Skip to comments.Third F-16 forced to land at Syracuse Airport
Posted on 11/10/2004 4:28:41 PM PST by Excuse_My_Bellicosity
For the third time in less than two weeks an F16 Fighting Falcon was forced to make an emergency landing at Syracuse Hancock International Airport.
It happened Sunday morning when the pilot reported an afterburner problem shortly after takeoff.
The jet was participating in an exercise. Around 08.45h the Viper pilot began circling the airfield for about half an hour to spend fuel before landing. F-16s are not designed to land on a full tank. Too much fuel makes them too heavy to land safely.
Another F-16 landed on October 29th because of a brake malfunction, and on November 1st yet another one blew two tires on landing after the pilot reported brake problems.
No injuries were reported in any of the landings.
Hancock field is preparing for an operational readiness inspection in January that will test the unit's ability to move its people, cargo and jets to the battlefield.
The 138th Fighter Squadron converted in 1993 from the F-16A to the Block 30 models. In October 1998, the Wing swapped aircraft with the 149th FW of the Texas ANG and received Block 25 F-16s.
Heh heh heh.... Hog's a great airplane, if there's no one around shooting them down. Not very good without air superiority (read F15). The mighty Viper (F16 slang nickname) the "Boys from Syracuse" are flying is an older variant but still very capable. Probably built 1984-1986, with lots of lifespan left. Accidents happen in rashes, and a simple afterburner blowout is no big deal. The breaks may get hot from a heavyweight landing, but thats no big deal either. General Dynamics sold out to Lockheed a ways back, and they still build awesome aircraft. You conspiracy folks are making me chuckle. Stuff happens with high tech fighters, and most of the time its the pilot who makes an error, not maintainance troops or mechnical failure. These are incredibly reliable for their complexity (check out soviet accident rates; whooo boy)but not infallible.
Things must be pretty boring in Syracuse NY if they are reporting this stuff. None of these problems are uncommon in any fighter. Also, you don't land "because of a brake malfunction." Think about that for a second...since you don't use them in the air, is there really a need to land if you think they don't work. Anyway, there might be a problem if three jets had to land because of a similar engine problem, or similar hydraulic problem, or similar electrical problem etc. But this sounds more like a normal month in most fighter squadrons.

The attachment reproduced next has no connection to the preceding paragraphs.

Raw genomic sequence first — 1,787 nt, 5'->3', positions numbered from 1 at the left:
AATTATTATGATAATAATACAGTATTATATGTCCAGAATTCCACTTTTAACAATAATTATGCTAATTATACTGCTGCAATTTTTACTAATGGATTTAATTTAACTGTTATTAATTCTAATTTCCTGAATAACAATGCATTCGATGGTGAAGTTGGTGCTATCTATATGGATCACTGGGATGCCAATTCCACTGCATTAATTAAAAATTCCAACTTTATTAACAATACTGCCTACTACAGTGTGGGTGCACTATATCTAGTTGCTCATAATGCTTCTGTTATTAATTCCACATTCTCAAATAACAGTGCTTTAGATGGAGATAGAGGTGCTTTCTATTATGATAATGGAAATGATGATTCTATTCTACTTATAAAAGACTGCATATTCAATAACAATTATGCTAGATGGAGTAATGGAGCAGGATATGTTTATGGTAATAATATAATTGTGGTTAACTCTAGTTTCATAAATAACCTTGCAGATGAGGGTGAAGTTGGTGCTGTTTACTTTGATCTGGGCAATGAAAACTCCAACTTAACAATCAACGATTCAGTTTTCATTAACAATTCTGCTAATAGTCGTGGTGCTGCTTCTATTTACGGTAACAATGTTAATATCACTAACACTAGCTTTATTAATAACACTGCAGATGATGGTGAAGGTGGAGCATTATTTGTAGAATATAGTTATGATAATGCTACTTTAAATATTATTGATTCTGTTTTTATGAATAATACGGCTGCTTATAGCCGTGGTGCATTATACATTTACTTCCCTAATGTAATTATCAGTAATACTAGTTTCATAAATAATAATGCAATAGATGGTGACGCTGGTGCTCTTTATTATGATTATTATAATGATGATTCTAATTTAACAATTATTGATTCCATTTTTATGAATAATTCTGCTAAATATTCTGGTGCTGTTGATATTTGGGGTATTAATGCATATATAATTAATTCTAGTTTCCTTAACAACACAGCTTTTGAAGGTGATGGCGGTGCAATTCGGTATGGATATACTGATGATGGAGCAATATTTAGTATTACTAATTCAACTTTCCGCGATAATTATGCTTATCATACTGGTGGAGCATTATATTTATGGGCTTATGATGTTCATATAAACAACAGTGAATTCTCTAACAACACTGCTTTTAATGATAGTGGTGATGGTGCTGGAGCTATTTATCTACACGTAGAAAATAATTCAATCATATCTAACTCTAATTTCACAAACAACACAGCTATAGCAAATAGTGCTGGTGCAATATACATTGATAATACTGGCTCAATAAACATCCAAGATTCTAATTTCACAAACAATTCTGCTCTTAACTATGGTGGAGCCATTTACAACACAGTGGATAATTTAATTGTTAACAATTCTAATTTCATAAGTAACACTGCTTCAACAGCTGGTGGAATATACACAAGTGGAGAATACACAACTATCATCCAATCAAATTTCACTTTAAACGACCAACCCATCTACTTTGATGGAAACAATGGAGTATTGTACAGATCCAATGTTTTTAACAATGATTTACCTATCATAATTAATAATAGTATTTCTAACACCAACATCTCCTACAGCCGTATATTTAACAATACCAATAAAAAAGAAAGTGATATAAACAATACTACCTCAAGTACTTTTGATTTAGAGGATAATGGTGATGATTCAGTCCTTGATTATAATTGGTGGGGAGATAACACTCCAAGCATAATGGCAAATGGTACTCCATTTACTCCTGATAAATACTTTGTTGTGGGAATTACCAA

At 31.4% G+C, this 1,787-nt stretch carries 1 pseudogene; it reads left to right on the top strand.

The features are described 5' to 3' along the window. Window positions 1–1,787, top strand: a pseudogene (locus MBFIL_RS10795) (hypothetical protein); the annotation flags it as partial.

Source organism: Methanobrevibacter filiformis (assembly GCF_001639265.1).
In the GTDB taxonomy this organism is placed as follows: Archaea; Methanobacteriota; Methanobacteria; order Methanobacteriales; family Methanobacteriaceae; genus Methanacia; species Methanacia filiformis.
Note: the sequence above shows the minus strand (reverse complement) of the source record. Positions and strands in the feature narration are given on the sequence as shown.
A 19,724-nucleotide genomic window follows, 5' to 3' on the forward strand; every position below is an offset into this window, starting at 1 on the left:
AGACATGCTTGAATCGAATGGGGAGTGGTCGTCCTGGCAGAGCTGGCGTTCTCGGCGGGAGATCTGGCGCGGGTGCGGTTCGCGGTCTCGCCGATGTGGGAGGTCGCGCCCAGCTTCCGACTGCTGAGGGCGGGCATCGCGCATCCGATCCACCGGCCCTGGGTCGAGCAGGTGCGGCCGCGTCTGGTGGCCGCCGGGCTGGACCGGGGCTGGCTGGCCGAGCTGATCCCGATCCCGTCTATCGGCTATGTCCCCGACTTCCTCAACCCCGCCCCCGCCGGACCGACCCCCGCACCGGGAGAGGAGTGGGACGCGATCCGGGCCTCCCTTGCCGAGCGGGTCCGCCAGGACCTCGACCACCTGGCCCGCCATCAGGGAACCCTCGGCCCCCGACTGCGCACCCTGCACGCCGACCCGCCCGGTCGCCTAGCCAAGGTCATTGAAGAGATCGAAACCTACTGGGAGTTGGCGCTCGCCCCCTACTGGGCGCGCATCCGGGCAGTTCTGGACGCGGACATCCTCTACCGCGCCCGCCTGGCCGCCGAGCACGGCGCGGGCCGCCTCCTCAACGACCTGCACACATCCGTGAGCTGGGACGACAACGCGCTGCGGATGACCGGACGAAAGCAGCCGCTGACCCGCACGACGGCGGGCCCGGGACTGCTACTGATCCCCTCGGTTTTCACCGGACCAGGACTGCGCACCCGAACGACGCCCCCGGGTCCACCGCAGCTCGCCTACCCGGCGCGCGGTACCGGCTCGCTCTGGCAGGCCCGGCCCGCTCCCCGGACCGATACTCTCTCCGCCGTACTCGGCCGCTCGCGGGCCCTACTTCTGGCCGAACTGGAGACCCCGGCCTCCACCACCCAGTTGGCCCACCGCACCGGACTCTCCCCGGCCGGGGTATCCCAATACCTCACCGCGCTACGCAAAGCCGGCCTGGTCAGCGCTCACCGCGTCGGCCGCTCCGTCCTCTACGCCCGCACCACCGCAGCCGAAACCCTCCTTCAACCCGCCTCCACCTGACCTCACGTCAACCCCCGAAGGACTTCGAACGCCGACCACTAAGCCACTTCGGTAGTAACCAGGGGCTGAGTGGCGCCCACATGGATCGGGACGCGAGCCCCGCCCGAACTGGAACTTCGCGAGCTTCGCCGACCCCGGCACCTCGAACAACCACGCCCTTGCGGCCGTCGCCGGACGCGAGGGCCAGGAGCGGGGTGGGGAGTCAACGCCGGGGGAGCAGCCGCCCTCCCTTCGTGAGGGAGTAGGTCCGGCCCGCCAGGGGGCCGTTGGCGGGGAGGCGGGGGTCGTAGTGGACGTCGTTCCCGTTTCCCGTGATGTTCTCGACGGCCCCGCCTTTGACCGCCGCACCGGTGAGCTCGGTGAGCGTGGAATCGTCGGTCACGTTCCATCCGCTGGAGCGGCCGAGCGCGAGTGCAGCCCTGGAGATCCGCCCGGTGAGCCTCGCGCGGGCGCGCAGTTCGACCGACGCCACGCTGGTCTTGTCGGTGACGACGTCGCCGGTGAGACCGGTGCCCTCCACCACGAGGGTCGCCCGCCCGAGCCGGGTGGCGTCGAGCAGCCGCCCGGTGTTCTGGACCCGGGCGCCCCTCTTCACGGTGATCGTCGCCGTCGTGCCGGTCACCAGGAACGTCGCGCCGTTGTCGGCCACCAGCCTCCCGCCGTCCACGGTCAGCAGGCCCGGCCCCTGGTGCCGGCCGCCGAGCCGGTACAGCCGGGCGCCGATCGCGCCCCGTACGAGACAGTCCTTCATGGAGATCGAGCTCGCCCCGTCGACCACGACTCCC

The "brake problem" I assumed referred to the dive brakes or spoilers. If this system was inop, it could lead to blown tires on landing due to higher than normal amount of friction braking needed to stop the aircraft.
Also, possible loss of hyd. to braking system before wheels up indication.
You don't need the speedbrakes to land. They really don't slow you down that much on landing rollout. But it may have been a hydraulic problem which could result in brake failure. You'd think this intrepid reporter would have called it a hydraulic problem instead of a brake problem if that was the case. But then again, why expect a newspaper reporter to report with accuracy.
I'm sure that's true. Some Air Force guy probably talked to a buddy of his who is a reporter and the reporter decided it would make an interesting story for a slow news day. At Hill AFB in Utah, the F-16s fly tons of exercises over the west desert. They have their share of brake fires, emergency landings because some indicator was in the red, or something wasn't quite working right. In 2002, there was a pilot who ejected because he blew out a tire at 85 knots on takeoff roll and the pieces took out his steering and some vital electronics (pilot ejected OK, mishap board found that his actions were acceptable). The plane went off the runway, flipped several times, and was a total loss. That mishap never made the papers.
I think I would review my "mechanics" pay. Firstly the mechanic would not be there if not at least qualified on paper. You get what you pay for. Secondly, old equipment is old equipment.
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